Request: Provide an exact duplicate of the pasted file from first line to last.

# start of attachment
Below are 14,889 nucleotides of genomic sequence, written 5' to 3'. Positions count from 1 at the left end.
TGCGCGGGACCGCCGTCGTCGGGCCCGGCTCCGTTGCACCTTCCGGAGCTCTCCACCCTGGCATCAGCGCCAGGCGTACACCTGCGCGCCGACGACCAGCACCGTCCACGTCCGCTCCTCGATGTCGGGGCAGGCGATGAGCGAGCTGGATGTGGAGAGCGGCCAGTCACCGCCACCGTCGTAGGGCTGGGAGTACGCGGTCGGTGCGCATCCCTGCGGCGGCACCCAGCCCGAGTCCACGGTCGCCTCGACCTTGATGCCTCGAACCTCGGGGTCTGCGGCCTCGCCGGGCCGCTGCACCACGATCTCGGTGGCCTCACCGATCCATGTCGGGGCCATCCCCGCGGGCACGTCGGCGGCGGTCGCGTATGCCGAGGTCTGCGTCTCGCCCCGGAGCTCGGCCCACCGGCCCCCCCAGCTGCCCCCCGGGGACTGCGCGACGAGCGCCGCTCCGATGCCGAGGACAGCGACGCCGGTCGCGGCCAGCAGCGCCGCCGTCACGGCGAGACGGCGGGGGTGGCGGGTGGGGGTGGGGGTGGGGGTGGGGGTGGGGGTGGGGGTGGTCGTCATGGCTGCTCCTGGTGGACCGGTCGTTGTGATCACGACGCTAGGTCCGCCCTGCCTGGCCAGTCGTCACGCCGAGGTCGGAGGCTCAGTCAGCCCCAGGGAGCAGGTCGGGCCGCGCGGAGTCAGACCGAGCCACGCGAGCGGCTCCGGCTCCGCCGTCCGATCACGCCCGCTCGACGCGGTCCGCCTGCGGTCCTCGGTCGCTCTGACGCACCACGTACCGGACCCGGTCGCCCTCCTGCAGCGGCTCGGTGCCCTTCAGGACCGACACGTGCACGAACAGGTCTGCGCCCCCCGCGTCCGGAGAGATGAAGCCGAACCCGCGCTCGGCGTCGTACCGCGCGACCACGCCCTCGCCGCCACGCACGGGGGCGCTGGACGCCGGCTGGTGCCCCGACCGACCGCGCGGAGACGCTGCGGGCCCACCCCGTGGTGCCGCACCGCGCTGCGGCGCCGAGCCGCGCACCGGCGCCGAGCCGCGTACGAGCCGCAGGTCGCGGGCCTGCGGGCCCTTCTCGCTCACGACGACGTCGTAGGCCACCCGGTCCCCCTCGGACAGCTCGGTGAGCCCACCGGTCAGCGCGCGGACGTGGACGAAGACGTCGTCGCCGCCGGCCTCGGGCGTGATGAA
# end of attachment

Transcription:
Below are 14,889 nucleotides of genomic sequence, written 5' to 3'. Positions count from 1 at the left end.
TGCGCGGGACCGCCGTCGTCGGGCCCGGCTCCGTTGCACCTTCCGGAGCTCTCCACCCTGGCATCAGCGCCAGGCGTACACCTGCGCGCCGACGACCAGCACCGTCCACGTCCGCTCCTCGATGTCGGGGCAGGCGATGAGCGAGCTGGATGTGGAGAGCGGCCAGTCACCGCCACCGTCGTAGGGCTGGGAGTACGCGGTCGGTGCGCATCCCTGCGGCGGCACCCAGCCCGAGTCCACGGTCGCCTCGACCTTGATGCCTCGAACCTCGGGGTCTGCGGCCTCGCCGGGCCGCTGCACCACGATCTCGGTGGCCTCACCGATCCATGTCGGGGCCATCCCCGCGGGCACGTCGGCGGCGGTCGCGTATGCCGAGGTCTGCGTCTCGCCCCGGAGCTCGGCCCACCGGCCCCCCCAGCTGCCCCCCGGGGACTGCGCGACGAGCGCCGCTCCGATGCCGAGGACAGCGACGCCGGTCGCGGCCAGCAGCGCCGCCGTCACGGCGAGACGGCGGGGGTGGCGGGTGGGGGTGGGGGTGGGGGTGGGGGTGGGGGTGGGGGTGGTCGTCATGGCTGCTCCTGGTGGACCGGTCGTTGTGATCACGACGCTAGGTCCGCCCTGCCTGGCCAGTCGTCACGCCGAGGTCGGAGGCTCAGTCAGCCCCAGGGAGCAGGTCGGGCCGCGCGGAGTCAGACCGAGCCACGCGAGCGGCTCCGGCTCCGCCGTCCGATCACGCCCGCTCGACGCGGTCCGCCTGCGGTCCTCGGTCGCTCTGACGCACCACGTACCGGACCCGGTCGCCCTCCTGCAGCGGCTCGGTGCCCTTCAGGACCGACACGTGCACGAACAGGTCTGCGCCCCCCGCGTCCGGAGAGATGAAGCCGAACCCGCGCTCGGCGTCGTACCGCGCGACCACGCCCTCGCCGCCACGCACGGGGGCGCTGGACGCCGGCTGGTGCCCCGACCGACCGCGCGGAGACGCTGCGGGCCCACCCCGTGGTGCCGCACCGCGCTGCGGCGCCGAGCCGCGCACCGGCGCCGAGCCGCGTACGAGCCGCAGGTCGCGGGCCTGCGGGCCCTTCTCGCTCACGACGACGTCGTAGGCCACCCGGTCCCCCTCGGACAGCTCGGTGAGCCCACCGGTCAGCGCGCGGACGTGGACGAAGACGTCGTCGCCGCCGGCCTCGGGCGTGATGAA